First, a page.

In the case of the Constitution, anthropologist Maurice Godelier argued that the inconceivability of ownership is grounded in the understanding that the principles and ideals expressed in this text are the ‘common property’ of the collective body of citizens.[15] In other words, the Constitution is thought to belong to each and every citizen by virtue of their citizenship – not by the simple virtue of possessing some tangible object. What sort of rights might such a notion of ‘common property’ involve? A possible answer is provided by Macpherson, who suggests that common property could entail a guarantee against being excluded from the use or benefit of a thing.[16] This contrasts with private property, which gives one the right to exclude others from the use or benefit of something. An example of a good which the state might declare for common use is a town park. If governed by a common property regime (also known as ‘the commons’), then the park would be considered non-transferable to a private owner.

In the context of Western legal systems, the idea of excluding certain categories of things from private ownership and commerce goes back to Roman law. Legal historian Yan Thomas showed that Roman law used a distinct legal category, called ‘pecunia communis’, for goods designated as non-appropriable by private individuals.[17] This legal category applied to two types of goods: ‘res sacrae’ (‘sacred things’) and ‘res publicae’ (‘public things’). Among the sacred things, Thomas listed objects and places used in the religious practice. The public things included objects and places such as water pipes, theatres, markets, and roads. According to Thomas, there was no clear separation between ‘res sacrae’ and ‘res publicae’ in Roman law, and they were both considered ‘common goods’. These were distinguished from ‘res in commercio’ (‘commodities’) by their function, that is, the fact that they were reserved for a common use.[18]

As both an expression of and a catalyst for community life, ‘common goods’ were seen as things for which there could be no monetary equivalent.[19] In other words, they were priceless. Viewed from this perspective, their exclusion from private ownership and trade is easy to understand. If their function as an expression of and a catalyst for community life is lost, they cease to be ‘common goods’ and they become ‘commodities’. In that sense, it is impossible to appropriate ‘common goods’ because they are beyond the reach of ‘singuli homines’ (literally ‘isolated men’).

Going back to the discussion about the Bible and the Constitution, I suggest that this could be a helpful way to think about what can and cannot be owned privately. Understood as ‘common goods’ in the sense illustrated by Thomas in his study of Roman law, both the Bible and the Constitution are at the same time a community’s statement of shared beliefs, and something involved in the making of that community. One cannot privately appropriate these ‘common goods’ and, thus, terminate their communal use without degrading their communal meaning.[20]

Therefore, one cannot be said to own the Bible in its communal sense. Yet, as the case of the Green Collection shows, one can own rare biblical artefacts and objects. But how rigid is the line of demarcation between those aspects of the Bible that can be owned and those that cannot? I suggest that, in practice, the separation might not be as clear. As owners of rare biblical artefacts, the Greens gain control not only over the manner in which these objects are represented, but also over how the story of the Bible itself is told through them. This, I have argued, has been used by the Greens as means to legitimate their understanding of what the Bible is, and of the social or communal status it should be given in believers’ lives (‘absolute authority’). In re-telling the story of the Bible, controlling its representation, and legitimising this interpretation, the Bible’s ownership may cease to remain beyond private reach.

[1] PhD Candidate at the Centre for Socio-Legal Studies, University of Oxford.

[2] Highlights of the museum collection can be found here:

[3] Details about Hobby Lobby’s Donations and Ministry Projects can be found here:

[4] ‘Museum Collection | Museum of the Bible’ <; accessed 18 February 2017.

[5] Joel Baden and Candida Moss, ‘Can Hobby Lobby Buy the Bible?’ (The Atlantic, January/February 2016 Issue) <; accessed 13 February 2017.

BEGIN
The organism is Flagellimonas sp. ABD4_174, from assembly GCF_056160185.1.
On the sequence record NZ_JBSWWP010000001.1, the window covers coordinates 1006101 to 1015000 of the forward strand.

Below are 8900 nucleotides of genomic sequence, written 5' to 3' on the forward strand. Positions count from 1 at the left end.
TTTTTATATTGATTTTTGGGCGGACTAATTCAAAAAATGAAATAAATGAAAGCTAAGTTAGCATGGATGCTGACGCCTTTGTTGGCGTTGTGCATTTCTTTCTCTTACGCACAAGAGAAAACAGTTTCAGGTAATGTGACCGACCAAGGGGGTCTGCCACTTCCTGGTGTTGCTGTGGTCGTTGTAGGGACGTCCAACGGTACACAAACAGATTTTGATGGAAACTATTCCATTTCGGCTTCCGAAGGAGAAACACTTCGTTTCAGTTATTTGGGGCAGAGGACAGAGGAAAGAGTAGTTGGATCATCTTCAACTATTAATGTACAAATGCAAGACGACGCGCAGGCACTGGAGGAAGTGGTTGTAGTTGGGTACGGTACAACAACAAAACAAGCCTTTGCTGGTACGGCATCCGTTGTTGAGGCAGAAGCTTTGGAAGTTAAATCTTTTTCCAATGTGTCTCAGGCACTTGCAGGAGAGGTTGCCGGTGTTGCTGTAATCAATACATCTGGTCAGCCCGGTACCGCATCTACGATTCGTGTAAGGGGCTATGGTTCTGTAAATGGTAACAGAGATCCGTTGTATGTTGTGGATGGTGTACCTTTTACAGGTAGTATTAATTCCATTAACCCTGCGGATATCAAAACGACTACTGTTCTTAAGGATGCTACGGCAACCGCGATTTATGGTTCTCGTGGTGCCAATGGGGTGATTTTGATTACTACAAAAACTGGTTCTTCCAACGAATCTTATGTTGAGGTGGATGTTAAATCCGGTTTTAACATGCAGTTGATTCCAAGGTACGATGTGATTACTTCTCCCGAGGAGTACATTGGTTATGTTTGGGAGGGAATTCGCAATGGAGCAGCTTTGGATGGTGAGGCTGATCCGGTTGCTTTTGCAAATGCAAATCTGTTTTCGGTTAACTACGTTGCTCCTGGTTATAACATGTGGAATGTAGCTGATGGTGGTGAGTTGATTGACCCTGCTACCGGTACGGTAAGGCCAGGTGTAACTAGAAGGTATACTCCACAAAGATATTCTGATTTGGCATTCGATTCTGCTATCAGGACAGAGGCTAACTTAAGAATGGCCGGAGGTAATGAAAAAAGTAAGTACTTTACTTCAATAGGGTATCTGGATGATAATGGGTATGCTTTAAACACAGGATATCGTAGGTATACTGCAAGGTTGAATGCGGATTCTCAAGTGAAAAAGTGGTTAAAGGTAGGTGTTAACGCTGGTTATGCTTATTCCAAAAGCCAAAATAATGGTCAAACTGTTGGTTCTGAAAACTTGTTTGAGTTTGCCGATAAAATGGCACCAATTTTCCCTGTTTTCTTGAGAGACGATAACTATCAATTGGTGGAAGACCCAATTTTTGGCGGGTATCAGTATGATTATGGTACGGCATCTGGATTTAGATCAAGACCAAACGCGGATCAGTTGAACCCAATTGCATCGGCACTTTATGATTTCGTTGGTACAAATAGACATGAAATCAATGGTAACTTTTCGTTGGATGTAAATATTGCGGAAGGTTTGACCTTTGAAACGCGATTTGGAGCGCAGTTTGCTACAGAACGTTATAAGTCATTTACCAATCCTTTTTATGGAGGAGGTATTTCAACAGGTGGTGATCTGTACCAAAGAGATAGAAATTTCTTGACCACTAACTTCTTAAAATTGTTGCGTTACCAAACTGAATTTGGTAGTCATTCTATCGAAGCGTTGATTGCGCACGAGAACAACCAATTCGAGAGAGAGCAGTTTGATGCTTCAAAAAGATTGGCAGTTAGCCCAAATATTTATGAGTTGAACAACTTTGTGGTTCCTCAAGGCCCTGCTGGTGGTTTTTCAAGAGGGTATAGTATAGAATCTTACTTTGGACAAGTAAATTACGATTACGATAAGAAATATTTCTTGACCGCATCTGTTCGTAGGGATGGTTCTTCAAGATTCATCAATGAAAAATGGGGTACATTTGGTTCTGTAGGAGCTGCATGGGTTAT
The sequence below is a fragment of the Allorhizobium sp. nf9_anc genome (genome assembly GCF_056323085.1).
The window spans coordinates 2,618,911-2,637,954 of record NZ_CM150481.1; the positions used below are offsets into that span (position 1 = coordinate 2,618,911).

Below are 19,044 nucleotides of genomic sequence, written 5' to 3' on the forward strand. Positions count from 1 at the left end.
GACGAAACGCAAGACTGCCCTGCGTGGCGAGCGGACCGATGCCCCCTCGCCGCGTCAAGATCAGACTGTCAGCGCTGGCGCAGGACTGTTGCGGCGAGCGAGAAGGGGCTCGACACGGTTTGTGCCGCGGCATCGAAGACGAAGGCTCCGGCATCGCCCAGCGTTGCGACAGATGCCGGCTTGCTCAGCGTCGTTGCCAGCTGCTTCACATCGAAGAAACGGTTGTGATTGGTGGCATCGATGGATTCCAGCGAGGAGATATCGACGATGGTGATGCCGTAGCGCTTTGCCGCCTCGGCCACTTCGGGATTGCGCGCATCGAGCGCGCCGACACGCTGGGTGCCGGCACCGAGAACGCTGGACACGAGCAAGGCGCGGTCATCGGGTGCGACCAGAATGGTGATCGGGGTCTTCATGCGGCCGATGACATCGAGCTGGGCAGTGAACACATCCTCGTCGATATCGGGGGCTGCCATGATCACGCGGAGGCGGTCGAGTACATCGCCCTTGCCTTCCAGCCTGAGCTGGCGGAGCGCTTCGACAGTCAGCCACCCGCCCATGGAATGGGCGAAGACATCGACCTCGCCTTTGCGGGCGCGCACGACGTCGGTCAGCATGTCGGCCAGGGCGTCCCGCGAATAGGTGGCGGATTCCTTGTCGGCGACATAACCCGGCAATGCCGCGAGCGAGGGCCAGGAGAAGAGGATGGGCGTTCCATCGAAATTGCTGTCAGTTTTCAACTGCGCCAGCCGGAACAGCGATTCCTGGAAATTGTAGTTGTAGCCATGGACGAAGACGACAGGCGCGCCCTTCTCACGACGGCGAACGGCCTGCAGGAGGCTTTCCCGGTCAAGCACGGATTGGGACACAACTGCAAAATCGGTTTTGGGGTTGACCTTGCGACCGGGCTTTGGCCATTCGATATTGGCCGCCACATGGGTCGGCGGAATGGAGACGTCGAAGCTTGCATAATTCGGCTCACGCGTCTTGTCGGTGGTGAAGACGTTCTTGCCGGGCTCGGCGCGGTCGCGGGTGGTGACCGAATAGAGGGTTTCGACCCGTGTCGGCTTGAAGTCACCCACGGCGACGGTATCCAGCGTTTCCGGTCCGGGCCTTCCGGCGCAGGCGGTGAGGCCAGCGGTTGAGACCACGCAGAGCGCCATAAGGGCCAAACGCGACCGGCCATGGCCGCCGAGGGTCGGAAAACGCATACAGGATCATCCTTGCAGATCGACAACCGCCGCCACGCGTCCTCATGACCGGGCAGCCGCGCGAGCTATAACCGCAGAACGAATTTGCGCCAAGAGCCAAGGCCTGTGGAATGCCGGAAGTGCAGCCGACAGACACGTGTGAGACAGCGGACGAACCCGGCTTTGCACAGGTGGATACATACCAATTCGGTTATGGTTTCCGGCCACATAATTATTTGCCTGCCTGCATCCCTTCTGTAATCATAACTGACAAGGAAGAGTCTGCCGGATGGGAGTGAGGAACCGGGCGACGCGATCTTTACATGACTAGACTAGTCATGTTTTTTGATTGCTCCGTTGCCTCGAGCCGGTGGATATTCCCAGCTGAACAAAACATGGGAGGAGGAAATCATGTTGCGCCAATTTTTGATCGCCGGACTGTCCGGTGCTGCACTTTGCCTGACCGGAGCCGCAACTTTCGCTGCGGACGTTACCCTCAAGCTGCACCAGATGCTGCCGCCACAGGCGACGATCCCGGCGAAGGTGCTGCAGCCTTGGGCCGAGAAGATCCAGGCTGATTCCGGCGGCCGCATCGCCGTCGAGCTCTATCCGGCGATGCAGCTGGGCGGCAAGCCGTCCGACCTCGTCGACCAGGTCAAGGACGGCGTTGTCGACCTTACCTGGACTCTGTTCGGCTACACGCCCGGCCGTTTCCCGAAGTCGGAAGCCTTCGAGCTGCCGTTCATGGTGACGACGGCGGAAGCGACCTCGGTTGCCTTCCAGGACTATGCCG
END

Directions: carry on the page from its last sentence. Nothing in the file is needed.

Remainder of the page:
[6] Steven Green quoted in: ‘More than a Hobby’ (The Economist, 2 July 2016) <; accessed 13 February 2017.

[7] Noah Charney, ‘Critics Call It Evangelical Propaganda. Can the Museum of the Bible Convert Them?’ (The Washington Post, 4 September 2015) <; accessed 14 February 2017.

[8] ‘Biblicism’, the belief according to which the Scripture is ‘the central authority’ over a believer’s life, is one of the essential characteristics of evangelical theology. Arguably, this understanding of the Bible resonates with that promoted through the Green family’s charitable actions. See ‘Evangelical Theology’, Ian A McFarland and others, The Cambridge Dictionary of Christian Theology (Cambridge University Press 2011) <;.

[9] The museum’s mission according to the tax filing for 2011: The Museum of the Bible, ‘Form 990 Department of the Treasury, Internal Revenue Service, Return of Organization Exempt from Income Tax’, <; accessed 14 February 2017.

[10] Michelle Boorstein and Michelle Boorstein, ‘Hobby Lobby’s Steve Green Has Big Plans for His Bible Museum in Washington’ (The Washington Post, 11 September 2014) <; accessed 22 February 2017.

[11] For scholarly research which analysis the transformations of the biblical text throughout history, see Eldon Jay Epp, ‘The Multivalence of the Term “Original Text” in New Testament Textual Criticism’ (1999) 92 Harvard Theological Review 245.

[12] Steven Green quoted in: Joel Baden and Candida Moss (n 5).

[13] Quoted in: Alan Rappeport, ‘Family Behind Hobby Lobby Has New Project: Bible Museum’ (The New York Times, 16 July 2014) <; accessed 15 February 2017.

[14] Under intellectual property rights.

[15] Maurice Godelier, The Enigma of the Gift (University of Chicago Press, 1999) 206.

[16] Crawford Brough Macpherson, Property, Mainstream and Critical Positions (University of Toronto Press, 1978) 5.

[17] This term was used under the Empire. ‘Pecunia populi’ was the corresponding term used under the Republic. Yan Thomas, ‘La Valeur Des Choses’, Annales. Histoire, sciences sociales (Éditions de l’EHESS 2002) 1435; 1441.

[18] ibid 1434–1435; 1461.

[19] ibid 1460.

[20] A similar idea is articulated by philosopher Michael Sandel with regards to the commercialisation of certain higher value goods.  Michael J Sandel, What Money Can’t Buy: The Moral Limits of Markets (Penguin, 2013) 96.


Leave a Reply

Fill in your details below or click an icon to log in: Logo

You are commenting using your account. Log Out /  Change )

Google photo

You are commenting using your Google account. Log Out /  Change )

Twitter picture

You are commenting using your Twitter account. Log Out /  Change )

Facebook photo

You are commenting using your Facebook account. Log Out /  Change )

Connecting to %s